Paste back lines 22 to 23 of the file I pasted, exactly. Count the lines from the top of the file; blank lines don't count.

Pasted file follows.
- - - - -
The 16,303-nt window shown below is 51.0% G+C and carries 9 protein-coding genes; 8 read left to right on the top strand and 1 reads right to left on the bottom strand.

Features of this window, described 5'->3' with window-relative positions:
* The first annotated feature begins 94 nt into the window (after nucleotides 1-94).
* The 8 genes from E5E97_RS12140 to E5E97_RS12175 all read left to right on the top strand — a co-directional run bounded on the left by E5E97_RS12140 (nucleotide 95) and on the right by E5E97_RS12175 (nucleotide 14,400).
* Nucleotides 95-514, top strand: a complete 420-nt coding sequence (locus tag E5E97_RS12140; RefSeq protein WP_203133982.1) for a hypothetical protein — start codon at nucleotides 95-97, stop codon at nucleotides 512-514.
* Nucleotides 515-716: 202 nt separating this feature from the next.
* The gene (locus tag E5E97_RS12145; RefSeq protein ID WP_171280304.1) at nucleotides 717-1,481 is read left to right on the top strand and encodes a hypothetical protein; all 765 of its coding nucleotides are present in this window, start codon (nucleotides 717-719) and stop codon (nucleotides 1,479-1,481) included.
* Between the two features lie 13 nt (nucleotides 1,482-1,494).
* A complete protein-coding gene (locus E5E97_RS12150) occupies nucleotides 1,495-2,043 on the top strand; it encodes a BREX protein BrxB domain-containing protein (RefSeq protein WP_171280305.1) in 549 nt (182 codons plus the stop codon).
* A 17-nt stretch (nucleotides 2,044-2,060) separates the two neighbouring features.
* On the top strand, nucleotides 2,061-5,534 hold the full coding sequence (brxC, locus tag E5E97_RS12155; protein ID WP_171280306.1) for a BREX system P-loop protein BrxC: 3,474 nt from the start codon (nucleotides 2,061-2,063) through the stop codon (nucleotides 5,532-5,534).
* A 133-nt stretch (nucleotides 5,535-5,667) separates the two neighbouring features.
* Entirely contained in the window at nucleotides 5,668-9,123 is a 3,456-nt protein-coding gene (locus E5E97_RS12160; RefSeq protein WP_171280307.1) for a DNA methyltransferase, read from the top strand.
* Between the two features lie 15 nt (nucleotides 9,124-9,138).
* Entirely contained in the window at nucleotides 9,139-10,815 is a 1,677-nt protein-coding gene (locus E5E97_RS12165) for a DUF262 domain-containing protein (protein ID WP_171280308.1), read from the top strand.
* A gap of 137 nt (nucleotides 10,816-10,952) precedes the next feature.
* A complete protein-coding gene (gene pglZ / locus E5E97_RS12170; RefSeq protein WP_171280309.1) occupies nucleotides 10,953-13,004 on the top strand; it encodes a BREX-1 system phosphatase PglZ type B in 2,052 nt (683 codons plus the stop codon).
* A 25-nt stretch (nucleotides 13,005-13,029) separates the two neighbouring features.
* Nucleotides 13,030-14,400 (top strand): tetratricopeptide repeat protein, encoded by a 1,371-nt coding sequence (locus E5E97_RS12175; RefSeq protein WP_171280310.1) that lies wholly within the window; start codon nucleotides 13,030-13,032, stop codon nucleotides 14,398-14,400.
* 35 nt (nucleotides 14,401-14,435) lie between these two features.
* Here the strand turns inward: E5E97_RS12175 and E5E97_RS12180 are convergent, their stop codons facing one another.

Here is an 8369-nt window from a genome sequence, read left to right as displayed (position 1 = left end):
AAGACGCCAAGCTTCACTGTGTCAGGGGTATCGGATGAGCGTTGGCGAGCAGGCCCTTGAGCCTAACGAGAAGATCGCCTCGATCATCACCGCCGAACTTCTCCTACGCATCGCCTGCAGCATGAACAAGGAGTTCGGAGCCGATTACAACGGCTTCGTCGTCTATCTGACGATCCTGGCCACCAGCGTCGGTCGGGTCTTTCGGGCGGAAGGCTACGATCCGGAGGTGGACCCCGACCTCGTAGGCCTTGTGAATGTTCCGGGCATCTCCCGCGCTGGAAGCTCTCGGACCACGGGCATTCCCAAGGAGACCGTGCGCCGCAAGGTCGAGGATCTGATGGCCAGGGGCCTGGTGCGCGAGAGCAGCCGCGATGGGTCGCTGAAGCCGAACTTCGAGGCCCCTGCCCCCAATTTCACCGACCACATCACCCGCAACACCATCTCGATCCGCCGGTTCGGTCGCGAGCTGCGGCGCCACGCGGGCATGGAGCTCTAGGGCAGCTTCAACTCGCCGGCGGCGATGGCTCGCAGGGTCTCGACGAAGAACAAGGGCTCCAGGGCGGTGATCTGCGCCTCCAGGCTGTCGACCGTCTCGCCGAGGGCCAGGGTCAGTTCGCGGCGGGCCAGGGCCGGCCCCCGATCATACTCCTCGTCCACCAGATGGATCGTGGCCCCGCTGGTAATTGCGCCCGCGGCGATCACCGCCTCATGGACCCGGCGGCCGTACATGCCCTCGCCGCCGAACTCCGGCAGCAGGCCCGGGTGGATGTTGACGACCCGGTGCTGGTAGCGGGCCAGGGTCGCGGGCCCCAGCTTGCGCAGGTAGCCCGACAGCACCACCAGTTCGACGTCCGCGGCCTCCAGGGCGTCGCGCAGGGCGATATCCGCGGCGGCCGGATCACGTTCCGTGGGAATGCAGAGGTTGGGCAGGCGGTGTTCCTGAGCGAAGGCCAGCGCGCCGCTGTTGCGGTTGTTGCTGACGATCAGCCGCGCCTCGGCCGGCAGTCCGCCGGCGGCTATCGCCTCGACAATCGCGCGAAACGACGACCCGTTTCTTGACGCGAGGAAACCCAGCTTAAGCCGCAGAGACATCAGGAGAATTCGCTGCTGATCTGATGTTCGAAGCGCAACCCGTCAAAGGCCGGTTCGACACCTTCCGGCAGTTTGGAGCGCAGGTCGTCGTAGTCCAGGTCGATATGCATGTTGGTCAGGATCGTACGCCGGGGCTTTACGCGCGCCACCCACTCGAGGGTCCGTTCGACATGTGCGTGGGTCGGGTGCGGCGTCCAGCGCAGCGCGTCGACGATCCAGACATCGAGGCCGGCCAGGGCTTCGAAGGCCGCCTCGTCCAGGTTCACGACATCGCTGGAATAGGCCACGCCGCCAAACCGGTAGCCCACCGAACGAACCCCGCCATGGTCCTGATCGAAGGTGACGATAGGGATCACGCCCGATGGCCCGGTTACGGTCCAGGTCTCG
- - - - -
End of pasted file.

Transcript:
Here is an 8369-nt window from a genome sequence, read left to right as displayed (position 1 = left end):
AAGACGCCAAGCTTCACTGTGTCAGGGGTATCGGATGAGCGTTGGCGAGCAGGCCCTTGAGCCTAACGAGAAGATCGCCTCGATCATCACCGCCGAACTTCTCCTACGCATCGCCTGCAGCATGAACAAGGAGTTCGGAGCCGATTACAACGGCTTCGTCGTCTATCTGACGATCCTGGCCACCAGCGTCGGTCGGGTCTTTCGGGCGGAAGGCTACGATCCGGAGGTGGACCCCGACCTCGTAGGCCTTGTGAATGTTCCGGGCATCTCCCGCGCTGGAAGCTCTCGGACCACGGGCATTCCCAAGGAGACCGTGCGCCGCAAGGTCGAGGATCTGATGGCCAGGGGCCTGGTGCGCGAGAGCAGCCGCGATGGGTCGCTGAAGCCGAACTTCGAGGCCCCTGCCCCCAATTTCACCGACCACATCACCCGCAACACCATCTCGATCCGCCGGTTCGGTCGCGAGCTGCGGCGCCACGCGGGCATGGAGCTCTAGGGCAGCTTCAACTCGCCGGCGGCGATGGCTCGCAGGGTCTCGACGAAGAACAAGGGCTCCAGGGCGGTGATCTGCGCCTCCAGGCTGTCGACCGTCTCGCCGAGGGCCAGGGTCAGTTCGCGGCGGGCCAGGGCCGGCCCCCGATCATACTCCTCGTCCACCAGATGGATCGTGGCCCCGCTGGTAATTGCGCCCGCGGCGATCACCGCCTCATGGACCCGGCGGCCGTACATGCCCTCGCCGCCGAACTCCGGCAGCAGGCCCGGGTGGATGTTGACGACCCGGTGCTGGTAGCGGGCCAGGGTCGCGGGCCCCAGCTTGCGCAGGTAGCCCGACAGCACCACCAGTTCGACGTCCGCGGCCTCCAGGGCGTCGCGCAGGGCGATATCCGCGGCGGCCGGATCACGTTCCGTGGGAATGCAGAGGTTGGGCAGGCGGTGTTCCTGAGCGAAGGCCAGCGCGCCGCTGTTGCGGTTGTTGCTGACGATCAGCCGCGCCTCGGCCGGCAGTCCGCCGGCGGCTATCGCCTCGACAATCGCGCGAAACGACGACCCGTTTCTTGACGCGAGGAAACCCAGCTTAAGCCGCAGAGACATCAGGAGAATTCGCTGCTGATCTGATGTTCGAAGCGCAACCCGTCAAAGGCCGGTTCGACACCTTCCGGCAGTTTGGAGCGCAGGTCGTCGTAGTCCAGGTCGATATGCATGTTGGTCAGGATCGTACGCCGGGGCTTTACGCGCGCCACCCACTCGAGGGTCCGTTCGACATGTGCGTGGGTCGGGTGCGGCGTCCAGCGCAGCGCGTCGACGATCCAGACATCGAGGCCGGCCAGGGCTTCGAAGGCCGCCTCGTCCAGGTTCACGACATCGCTGGAATAGGCCACGCCGCCAAACCGGTAGCCCACCGAACGAACCCCGCCATGGTCCTGATCGAAGGTGACGATAGGGATCACGCCCGATGGCCCGGTTACGGTCCAGGTCTCG